I want to go a step further in breaking down the dialog over social media metrics, in the wake of the Factiva roundtable. The questions I asked yesterday were what should be measured, why should it be measured, and what will the impact of those measurements be. Let’s start by looking at who wants to measure social media in the first place.
When a social media channel first takes off, the measurements that are important first are those that are relevant to the Content Provider. Take Marketonomy. I want to know what kind of people are reading my blog. I want to know what they find interesting. I want to know how to better target my content to build a better relationship with readers. Currently, those metrics are not very robust. I know how many people subscribe to my RSS feed, but I know next to nothing about them. I know which of my posts get read the most, but with the small ratio of comments to readership, I’m not always certain what drives those posts to the top. The metrics I wish I could get today are demographic. I don’t need to know *who* my readers are personally, but I would like to know have a general profile of their professional background and areas of interest.
Once a social media channel has some traffic, new measurements come into play. If you want to bring on advertisers or sponsors, you need to demonstrate the value of your channel over others. In print, you point to subscription demographics and circulation numbers to justify ad pricing. On the Web, you’ve got traffic. Of course, these metrics are open to gaming. Publications find creative new ways to inflate their circ numbers, just like Web sites find creative ways to inflate traffic. Content providers package pretty numbers to push up ad prices, and ad buyers poke holes in those numbers to push the price down, and the same game will certainly develop with social media.
Just like the current dialog in Social Media circles, traditional media has mounted periodic campaigns to introduce new metrics that justify more ad spending. I once worked for a magazine that tried to measure pass-along rates, and I’ve put the same concept into play with email campaigns using source codes. But these metrics are usually a sign that the provider doesn’t have leverage with buyers, which means they probably don’t have high demand. Just as traffic/circulation has been the bottom-line metric for traditional channels, I would argue that it’s going to remain the primary metric for most social media channels too–the more traffic you have, the more demand there will be to reach your audience, the less granular your metrics will need to be, simply because you’ve got waiting buyers.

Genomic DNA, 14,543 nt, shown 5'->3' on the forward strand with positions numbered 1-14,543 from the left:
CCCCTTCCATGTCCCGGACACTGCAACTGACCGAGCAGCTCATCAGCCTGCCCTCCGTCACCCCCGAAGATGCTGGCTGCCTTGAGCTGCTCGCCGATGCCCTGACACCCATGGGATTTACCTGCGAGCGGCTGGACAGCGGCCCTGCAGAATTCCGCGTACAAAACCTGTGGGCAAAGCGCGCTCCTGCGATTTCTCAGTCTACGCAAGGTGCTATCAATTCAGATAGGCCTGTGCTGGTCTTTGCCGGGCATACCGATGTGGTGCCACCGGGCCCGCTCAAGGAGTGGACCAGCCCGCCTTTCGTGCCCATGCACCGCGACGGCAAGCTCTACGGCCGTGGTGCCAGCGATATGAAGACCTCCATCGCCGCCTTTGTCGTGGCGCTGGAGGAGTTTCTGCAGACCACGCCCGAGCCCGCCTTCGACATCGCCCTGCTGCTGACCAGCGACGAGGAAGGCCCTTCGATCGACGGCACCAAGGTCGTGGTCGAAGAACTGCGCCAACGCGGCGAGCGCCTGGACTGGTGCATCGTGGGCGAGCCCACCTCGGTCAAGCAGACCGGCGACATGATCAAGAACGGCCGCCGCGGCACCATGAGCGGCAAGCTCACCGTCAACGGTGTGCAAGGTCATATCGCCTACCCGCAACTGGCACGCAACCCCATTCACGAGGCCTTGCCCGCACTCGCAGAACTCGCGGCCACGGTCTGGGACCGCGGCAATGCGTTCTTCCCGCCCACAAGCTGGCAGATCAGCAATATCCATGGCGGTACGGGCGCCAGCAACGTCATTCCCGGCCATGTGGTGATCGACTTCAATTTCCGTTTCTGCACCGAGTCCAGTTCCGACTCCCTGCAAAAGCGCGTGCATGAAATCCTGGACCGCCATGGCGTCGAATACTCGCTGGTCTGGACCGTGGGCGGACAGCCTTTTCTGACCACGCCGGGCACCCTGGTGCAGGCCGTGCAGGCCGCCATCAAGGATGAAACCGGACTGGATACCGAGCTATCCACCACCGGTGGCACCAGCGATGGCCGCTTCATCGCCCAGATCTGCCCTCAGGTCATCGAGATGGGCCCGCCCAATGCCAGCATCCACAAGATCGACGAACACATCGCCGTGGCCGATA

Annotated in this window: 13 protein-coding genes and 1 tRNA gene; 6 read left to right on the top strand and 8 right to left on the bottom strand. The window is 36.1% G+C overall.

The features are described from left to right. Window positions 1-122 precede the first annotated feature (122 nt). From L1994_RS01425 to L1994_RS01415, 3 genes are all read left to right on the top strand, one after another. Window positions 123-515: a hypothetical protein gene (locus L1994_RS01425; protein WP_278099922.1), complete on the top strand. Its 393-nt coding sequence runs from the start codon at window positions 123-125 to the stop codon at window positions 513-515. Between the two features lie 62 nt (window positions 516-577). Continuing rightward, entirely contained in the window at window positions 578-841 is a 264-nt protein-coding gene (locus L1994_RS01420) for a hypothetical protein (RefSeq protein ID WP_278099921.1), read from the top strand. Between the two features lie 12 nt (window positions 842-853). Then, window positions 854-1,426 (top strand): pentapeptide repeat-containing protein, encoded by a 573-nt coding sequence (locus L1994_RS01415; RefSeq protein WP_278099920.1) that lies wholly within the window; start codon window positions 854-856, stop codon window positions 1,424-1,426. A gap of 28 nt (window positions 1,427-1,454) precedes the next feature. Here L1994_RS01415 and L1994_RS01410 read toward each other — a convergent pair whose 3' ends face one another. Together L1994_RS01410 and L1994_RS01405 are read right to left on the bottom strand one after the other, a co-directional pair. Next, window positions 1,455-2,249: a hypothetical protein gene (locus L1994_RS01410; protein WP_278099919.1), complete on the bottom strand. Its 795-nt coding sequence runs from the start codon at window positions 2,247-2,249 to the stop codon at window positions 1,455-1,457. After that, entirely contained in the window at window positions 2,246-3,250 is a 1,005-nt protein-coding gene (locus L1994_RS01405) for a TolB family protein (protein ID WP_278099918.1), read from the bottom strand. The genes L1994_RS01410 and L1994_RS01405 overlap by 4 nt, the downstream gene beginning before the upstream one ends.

But the complicating factor in all this is how a channel grows and maintains a robust audience, because once it reaches critical mass, it has a hungry mouth to feed. You’ve got to find worthwhile topics to cover, people to interview, or at least engaging people that will drive dialog and audience participation–and if they’re really that interesting, other people will want them too. That’s where other players in the value chain for delivering content often come into play, and other metrics matter to them. Whether you’re dealing with an interview prospect’s secretary, or an executive’s PR rep, or even if you’re relying on users creating content, the question is: Why should anyone bother driving content into your channel? The answer is that there must be some value they can derive from it, and one of two metrics will demonstrate that value.
For anyone actually engaging in social media, the important metric is likely Participation. The more people are engaged, the more people I have to talk with, or at least listen to. For anyone interested in getting content in front of your audience, like a company or PR group, the important metric beyond raw traffic is likely Influence–which is the power to impact the opinions, attitudes and behaviors of a target audience. In Social Media, traffic, participation and influence are certainly related, although the relationship doesn’t seem all that clear yet. You can have high traffic and low participation, and still have signficant influence–just as the Wall Street Journal has for generations. You can generate influence with low traffic and high participation–just as my former job at the CMO Council did with programs engaging a small group of leading marketing executives.
I’ll dig into the dynamics of influence more next time. For now, I’ll just repeat the argument that if you have significant traffic, you’re going to have high demand to reach your audience. More granular metrics will help you raise the value of reaching your audience, or compensate for a lower traffic numbers than competitors.